Ohio’s fight against voter fraud continues

It isn’t the massive vote fraud President Donald Trump insists occurred in the presidential election last fall, but problems identified by Ohio Secretary of State Jon Husted are serious.

Husted has had people in his office checking the state’s Registered Voter Database, as he has done twice previously.

During the three reviews, the secretary of state’s office has found 821 registered voters who are not citizens of the United States. Of that total, 126 have cast ballots in elections.

That is less than 3/1000 of 1 percent of the number of people who voted on Nov. 8. Obviously, the proportion of illegitimate ballots cast could have no influence on a national or statewide election.

But it could make an impact on a local election. More than a few candidates win by single-digit margins. Local tax issues approved or defeated by similar margins are not uncommon. A concentration of illegal voters in one location could be decisive.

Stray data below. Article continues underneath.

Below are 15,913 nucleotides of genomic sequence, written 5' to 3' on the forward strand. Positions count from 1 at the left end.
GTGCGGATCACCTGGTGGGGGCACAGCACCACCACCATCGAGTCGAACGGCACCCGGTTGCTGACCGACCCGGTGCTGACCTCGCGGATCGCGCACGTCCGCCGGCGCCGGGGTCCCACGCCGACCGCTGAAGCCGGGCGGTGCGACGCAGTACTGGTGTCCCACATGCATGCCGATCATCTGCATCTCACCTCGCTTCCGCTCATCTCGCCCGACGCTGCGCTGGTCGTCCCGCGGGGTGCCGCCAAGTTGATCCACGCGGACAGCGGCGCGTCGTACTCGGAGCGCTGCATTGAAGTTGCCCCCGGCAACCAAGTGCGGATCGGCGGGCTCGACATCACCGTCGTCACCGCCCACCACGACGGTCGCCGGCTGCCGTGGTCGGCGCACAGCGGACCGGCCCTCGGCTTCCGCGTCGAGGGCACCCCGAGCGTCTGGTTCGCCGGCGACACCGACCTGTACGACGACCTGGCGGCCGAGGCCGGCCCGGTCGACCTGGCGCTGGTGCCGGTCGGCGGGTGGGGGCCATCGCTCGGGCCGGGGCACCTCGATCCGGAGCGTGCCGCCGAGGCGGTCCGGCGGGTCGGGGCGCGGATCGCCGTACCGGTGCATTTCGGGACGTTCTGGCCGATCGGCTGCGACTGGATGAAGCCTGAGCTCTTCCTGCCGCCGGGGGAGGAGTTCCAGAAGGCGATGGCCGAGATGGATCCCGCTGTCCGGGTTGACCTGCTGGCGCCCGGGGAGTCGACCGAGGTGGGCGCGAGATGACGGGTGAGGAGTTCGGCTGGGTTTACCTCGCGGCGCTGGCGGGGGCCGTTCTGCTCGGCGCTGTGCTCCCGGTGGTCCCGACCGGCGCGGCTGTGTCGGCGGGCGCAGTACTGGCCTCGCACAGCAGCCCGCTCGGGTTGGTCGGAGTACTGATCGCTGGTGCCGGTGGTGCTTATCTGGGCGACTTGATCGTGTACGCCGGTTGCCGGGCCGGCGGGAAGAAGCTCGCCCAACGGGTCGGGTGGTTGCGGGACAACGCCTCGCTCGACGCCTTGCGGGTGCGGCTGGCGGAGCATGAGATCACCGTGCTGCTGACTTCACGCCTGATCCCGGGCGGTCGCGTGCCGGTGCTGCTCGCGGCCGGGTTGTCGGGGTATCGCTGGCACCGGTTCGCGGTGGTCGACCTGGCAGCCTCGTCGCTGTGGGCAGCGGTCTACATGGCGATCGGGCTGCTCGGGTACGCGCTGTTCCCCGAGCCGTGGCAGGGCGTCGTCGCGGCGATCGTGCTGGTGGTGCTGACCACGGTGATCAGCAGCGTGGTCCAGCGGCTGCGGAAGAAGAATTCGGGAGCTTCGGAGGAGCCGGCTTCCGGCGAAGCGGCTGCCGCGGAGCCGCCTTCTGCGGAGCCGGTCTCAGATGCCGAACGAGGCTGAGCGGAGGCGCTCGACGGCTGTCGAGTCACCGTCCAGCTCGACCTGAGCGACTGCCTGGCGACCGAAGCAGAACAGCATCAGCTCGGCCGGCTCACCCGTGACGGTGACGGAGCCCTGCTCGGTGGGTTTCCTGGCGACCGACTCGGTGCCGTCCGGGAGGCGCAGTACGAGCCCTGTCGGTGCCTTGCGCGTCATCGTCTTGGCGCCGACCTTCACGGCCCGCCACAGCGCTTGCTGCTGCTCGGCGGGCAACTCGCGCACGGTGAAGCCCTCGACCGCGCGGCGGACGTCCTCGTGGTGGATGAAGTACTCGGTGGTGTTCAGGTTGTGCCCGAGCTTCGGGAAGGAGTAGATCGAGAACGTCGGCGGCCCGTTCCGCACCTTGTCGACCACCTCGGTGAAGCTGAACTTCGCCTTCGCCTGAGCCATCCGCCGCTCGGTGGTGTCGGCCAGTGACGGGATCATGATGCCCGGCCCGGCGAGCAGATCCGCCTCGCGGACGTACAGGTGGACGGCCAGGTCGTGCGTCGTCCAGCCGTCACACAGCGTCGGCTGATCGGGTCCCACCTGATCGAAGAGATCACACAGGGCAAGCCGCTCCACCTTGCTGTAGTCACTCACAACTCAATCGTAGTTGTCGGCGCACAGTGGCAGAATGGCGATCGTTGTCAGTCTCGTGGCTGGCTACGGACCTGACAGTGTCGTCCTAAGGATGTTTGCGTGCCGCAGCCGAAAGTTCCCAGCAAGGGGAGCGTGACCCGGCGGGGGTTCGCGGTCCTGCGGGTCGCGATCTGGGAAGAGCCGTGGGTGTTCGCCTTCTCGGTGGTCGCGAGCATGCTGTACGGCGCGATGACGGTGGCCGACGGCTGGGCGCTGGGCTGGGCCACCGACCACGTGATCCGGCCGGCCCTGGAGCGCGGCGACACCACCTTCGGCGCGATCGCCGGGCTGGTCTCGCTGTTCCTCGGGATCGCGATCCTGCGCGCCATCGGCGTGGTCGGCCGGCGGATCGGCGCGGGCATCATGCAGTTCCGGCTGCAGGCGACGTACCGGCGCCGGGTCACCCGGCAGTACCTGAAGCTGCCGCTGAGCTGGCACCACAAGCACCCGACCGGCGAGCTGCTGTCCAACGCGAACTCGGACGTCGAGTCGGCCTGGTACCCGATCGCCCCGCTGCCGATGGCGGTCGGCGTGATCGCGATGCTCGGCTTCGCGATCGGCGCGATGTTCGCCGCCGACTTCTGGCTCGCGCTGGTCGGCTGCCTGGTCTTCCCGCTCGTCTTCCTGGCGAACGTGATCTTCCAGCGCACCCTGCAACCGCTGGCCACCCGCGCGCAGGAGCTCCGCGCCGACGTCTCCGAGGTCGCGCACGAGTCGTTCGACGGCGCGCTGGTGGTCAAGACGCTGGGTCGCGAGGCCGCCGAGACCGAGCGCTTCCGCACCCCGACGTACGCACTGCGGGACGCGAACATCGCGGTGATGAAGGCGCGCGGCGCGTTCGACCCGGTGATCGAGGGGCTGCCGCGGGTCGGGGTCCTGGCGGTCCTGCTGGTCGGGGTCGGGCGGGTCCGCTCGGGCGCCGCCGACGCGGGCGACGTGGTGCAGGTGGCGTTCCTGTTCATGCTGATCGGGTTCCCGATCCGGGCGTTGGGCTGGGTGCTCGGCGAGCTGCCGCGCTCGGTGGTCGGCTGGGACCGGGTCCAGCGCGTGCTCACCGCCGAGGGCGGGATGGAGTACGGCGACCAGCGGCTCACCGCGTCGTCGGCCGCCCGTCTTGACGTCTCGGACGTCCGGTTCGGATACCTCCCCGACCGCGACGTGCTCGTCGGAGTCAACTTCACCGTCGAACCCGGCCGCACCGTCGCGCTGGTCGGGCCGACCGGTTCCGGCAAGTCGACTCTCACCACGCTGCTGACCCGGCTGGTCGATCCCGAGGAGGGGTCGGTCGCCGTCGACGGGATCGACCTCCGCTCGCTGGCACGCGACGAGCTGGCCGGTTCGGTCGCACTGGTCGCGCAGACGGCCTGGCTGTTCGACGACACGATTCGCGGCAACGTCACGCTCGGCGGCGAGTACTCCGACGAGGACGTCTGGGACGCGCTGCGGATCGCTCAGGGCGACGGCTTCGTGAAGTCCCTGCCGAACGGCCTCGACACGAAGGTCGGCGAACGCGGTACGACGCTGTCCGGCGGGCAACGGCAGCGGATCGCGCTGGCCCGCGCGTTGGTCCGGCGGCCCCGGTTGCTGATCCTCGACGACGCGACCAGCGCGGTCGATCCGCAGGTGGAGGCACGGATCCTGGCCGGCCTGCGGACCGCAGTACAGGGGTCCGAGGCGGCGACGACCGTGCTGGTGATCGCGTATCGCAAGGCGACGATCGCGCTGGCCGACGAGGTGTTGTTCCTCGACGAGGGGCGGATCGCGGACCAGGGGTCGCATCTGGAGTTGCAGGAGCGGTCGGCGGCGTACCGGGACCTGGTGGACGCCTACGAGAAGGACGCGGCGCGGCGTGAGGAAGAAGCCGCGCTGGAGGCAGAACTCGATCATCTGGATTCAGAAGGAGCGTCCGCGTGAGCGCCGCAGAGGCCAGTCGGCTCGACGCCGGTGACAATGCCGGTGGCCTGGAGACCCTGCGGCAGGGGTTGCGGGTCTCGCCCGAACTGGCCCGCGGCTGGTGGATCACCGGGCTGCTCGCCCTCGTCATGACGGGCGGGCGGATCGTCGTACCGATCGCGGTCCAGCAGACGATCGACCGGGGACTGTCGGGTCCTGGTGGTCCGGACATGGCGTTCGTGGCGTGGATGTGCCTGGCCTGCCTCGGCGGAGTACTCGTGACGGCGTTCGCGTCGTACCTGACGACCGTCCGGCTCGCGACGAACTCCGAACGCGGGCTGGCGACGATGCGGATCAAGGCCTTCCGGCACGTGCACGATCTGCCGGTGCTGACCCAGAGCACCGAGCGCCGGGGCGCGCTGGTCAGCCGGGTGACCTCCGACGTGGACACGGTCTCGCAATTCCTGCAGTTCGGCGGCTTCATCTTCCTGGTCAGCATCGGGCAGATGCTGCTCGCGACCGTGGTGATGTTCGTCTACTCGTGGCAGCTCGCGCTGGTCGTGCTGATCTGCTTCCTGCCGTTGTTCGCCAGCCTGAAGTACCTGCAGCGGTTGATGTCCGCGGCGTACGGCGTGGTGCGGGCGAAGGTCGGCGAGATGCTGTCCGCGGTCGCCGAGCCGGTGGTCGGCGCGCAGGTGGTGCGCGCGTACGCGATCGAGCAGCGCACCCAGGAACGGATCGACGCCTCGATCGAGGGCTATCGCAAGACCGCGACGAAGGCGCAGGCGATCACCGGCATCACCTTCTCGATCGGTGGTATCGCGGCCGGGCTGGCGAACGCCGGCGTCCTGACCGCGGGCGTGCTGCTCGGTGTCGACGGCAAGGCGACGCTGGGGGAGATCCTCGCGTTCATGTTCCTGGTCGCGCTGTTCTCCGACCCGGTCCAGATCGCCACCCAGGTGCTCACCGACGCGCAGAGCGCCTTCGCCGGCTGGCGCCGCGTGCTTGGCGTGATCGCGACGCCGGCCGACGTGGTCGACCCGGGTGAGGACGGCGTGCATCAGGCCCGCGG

Besides, of course, the very idea that non-citizens are being registered to vote is disturbing.

Husted’s office has worked diligently, with local election officials, to clean up the state’s voter rolls. Since 2011, more than 541,000 deceased voters have had their names taken off the list. Another 1.6 million duplicate registrations have been addressed.

Clearly, however, ensuring every ballot cast in a Buckeye State election is legitimate is a tough, ongoing process.


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